“When you say ‘Yes’ to others, make sure you are not saying ‘No’ to yourself.” ~ Paolo Coehlo
A good friend once told me that, “By saying ‘no’ to others, you are saying ‘yes’ to yourself”.
Taking the time to discern your answer prior to your response assists in speaking your truth.
When we were children, when we said ‘yes’, we meant ‘yes’. When we said ‘no’, we meant ‘no’.
Observe toddlers, they know when to say and speak their truth.
But what happens when we grow older? Is our truth silenced due to other people’s judgment? And if so, what happens when that occurs? Do we suppress who we truly are in work and life?
“Just in general, no matter what you’re doing, be true to yourself. Never let anyone else dictate how you live your life.” ~ Rumer Willis
When you’re used to saying ‘yes’ all the time, setting boundaries may be a challenging thing to do, but each time you do it, you will feel so much better.
“It doesn’t interest me if the story you are telling me is true. I want to know if you can disappoint another to be true to yourself. If you can bear the accusation of betrayal and not betray your own soul. If you can be faithless and therefore trustworthy.” ~ Oriah Mountain Dreamer, The Invitation
The people who are in the pattern of saying ‘yes’ all the time, if, and when they say ‘no’, seem to feel they have to give an explanation. But unless someone asks for an explanation, no explanation needs to be given. Because just like Jules Renard said it, “The truly free man is the one who can turn down an invitation to dinner without giving an excuse.”
At times in my life, I have struggled with doing too much and not recognizing that saying ‘yes’, was an energy drain. Ultimately, my true talents were not fully being applied.
Each time you use discernment in your decision-making, one’s life little by little becomes more balanced. By saying ‘no’ to others so that you can say ‘yes’ to yourself, you can observe the full situation carefully, and this will help you gain more wisdom and understanding.
If you ever need some time to discern, you can say something like, let me think about it, or let me check my calendar and I will respond either way to you by a certain date. If you are “pushed “ to answer immediately, say ‘no.’ Change the subject to a different topic. The person is not honoring who you are or your time to make a decision.
Be firm and do not apologize, which many ‘yes people’ do. There is no need to apologize, you may be sympathetic, but as a human being, there are only so many hours in the day.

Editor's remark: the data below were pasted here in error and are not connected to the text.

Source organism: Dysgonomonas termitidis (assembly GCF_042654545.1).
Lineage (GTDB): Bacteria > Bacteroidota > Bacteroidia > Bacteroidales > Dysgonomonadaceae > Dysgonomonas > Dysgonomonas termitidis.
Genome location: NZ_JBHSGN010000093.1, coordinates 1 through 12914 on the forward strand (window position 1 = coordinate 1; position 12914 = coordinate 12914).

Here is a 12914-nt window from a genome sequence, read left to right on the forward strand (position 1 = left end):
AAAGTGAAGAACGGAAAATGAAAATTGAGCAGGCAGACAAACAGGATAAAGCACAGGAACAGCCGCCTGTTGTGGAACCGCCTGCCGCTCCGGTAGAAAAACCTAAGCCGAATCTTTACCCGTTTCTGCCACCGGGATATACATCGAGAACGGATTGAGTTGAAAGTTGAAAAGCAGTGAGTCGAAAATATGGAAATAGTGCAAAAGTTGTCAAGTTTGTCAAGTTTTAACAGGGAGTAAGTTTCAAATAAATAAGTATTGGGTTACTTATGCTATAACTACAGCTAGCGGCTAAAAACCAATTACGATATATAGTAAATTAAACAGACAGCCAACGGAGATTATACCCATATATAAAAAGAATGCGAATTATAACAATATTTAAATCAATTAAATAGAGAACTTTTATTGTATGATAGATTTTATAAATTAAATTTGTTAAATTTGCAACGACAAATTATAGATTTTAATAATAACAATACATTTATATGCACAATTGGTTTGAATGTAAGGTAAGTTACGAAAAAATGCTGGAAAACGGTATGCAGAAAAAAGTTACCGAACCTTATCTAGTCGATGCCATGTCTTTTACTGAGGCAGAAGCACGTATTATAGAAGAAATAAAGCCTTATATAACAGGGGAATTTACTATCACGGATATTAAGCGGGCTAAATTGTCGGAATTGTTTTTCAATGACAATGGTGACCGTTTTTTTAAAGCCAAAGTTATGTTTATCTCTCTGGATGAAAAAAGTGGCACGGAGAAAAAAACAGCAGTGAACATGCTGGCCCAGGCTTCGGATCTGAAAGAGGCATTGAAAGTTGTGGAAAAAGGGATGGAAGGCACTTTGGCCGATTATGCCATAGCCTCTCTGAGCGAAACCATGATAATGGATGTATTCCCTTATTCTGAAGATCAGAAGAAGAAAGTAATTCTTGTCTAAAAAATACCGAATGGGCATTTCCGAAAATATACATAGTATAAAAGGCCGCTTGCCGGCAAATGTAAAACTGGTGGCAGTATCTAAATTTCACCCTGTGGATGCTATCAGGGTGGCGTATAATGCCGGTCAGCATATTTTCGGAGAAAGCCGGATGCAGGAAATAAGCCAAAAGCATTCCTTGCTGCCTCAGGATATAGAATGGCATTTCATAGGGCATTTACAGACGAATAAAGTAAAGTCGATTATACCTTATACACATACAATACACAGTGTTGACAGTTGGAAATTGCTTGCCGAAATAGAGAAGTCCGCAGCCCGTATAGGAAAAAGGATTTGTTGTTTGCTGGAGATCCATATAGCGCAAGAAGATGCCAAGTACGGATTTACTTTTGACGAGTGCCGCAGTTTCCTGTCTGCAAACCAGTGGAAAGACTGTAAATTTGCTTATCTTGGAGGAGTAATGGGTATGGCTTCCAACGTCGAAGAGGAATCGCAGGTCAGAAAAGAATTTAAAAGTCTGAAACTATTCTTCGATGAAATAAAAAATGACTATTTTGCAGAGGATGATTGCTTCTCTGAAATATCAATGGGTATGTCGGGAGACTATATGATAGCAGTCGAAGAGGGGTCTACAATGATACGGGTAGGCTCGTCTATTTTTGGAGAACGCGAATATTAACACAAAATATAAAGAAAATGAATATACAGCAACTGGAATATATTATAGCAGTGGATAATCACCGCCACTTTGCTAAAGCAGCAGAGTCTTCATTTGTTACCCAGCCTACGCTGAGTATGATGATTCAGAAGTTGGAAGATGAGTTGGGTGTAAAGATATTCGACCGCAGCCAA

Do not over-schedule yourself because this will only lead to a list of stress-induced behaviors.
Another option is to politely decline, by sharing “I have a conflict”.
This is a true statement, since the conflict is time with yourself, to nurture yourself and your energy.
Assess if you really want to participate.
Is it aligning to your truth or your values?
Does it serve my energy or higher good?
Are you doing this for approval?
You are the one in control of your life, not them or anyone else. The only person you need to receive approval from is you. You are of value by just being you! Is this something the other person can perform on their own? If the answer is ‘yes’, then be cautious in saying ‘yes’, otherwise you may feel resentment, regret, anger or taken advantage of.
“Choose temporary discomfort over long-term resentment.” ~ Brene Brown
There is a big difference in saying ‘yes’ to something when you feel it in your heart, versus ‘yes’ out of fear of the dreadful “I should do this” type of thinking.
Personally, I think the word should, be replaced with “I choose”.
The word “should” is used as many times as a guilt, as a pressure and ultimately resentment will come from using should too often.
While performing and doing so much at the same time, no one really wins. You are not giving your full focus on the item at hand, and performing only at less than your true potential.
It is in the silence of the time you spend with oneself when the authentic you arises. Your true energy and power always lies within yourself.
This article was written by Eileen Timmins, Ph.D. Eileen is an author, artist, motivational speaker, teacher, life coach, labyrinth builder and board member. She is founder of Aingilin, (which means little angel in Gaelic). To learn more about Eileen, visit www.Aingilin.org or contact her at firstname.lastname@example.org
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